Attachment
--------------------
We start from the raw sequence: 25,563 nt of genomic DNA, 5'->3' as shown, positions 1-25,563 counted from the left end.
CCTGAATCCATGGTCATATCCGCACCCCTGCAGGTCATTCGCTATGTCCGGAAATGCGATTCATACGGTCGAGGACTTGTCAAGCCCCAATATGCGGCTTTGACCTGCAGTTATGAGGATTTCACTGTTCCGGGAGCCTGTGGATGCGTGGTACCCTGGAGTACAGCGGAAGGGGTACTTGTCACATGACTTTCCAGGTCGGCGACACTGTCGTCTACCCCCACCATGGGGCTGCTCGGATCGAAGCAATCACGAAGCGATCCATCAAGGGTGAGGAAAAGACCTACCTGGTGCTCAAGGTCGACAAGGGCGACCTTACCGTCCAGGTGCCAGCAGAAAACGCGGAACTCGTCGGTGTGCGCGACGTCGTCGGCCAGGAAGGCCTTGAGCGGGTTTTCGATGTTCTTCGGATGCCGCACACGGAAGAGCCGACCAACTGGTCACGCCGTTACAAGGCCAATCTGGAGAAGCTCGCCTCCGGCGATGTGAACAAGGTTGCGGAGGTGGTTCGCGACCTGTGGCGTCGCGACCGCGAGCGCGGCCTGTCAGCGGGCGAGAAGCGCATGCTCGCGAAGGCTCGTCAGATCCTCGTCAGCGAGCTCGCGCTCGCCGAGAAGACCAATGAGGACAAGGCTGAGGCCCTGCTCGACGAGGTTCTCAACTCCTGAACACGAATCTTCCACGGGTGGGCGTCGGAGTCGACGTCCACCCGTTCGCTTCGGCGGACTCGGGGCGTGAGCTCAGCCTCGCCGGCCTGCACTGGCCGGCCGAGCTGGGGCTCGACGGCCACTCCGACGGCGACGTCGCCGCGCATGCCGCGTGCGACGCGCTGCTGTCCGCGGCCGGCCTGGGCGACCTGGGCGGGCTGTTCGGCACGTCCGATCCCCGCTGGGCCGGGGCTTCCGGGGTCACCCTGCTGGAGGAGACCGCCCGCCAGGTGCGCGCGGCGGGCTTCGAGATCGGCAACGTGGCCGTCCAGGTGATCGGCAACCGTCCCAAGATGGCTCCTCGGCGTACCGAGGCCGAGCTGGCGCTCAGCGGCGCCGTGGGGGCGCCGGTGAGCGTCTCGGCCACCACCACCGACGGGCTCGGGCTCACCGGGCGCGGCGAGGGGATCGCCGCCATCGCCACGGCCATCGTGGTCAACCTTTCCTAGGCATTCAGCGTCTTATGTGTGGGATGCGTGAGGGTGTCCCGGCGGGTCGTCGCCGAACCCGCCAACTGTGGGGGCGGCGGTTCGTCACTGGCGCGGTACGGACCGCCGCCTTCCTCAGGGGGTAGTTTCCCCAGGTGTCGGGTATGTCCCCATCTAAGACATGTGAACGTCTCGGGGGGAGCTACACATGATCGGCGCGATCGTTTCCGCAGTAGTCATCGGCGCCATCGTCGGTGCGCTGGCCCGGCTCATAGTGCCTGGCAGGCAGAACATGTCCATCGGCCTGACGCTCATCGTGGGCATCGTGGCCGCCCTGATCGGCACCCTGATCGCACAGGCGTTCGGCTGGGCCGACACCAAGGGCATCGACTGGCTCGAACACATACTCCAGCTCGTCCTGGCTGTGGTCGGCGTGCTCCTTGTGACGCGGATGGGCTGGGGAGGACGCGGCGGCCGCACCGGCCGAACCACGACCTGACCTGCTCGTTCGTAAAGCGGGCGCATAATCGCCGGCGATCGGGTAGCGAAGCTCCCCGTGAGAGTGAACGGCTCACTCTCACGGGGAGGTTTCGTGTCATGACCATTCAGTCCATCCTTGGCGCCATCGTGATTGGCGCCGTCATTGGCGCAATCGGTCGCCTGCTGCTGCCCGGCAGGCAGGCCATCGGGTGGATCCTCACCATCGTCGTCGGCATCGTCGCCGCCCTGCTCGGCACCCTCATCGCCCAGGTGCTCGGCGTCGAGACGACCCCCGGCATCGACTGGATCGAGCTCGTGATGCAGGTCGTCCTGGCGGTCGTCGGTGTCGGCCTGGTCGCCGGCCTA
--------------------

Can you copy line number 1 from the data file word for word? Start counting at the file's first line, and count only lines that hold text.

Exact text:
We start from the raw sequence: 25,563 nt of genomic DNA, 5'->3' as shown, positions 1-25,563 counted from the left end.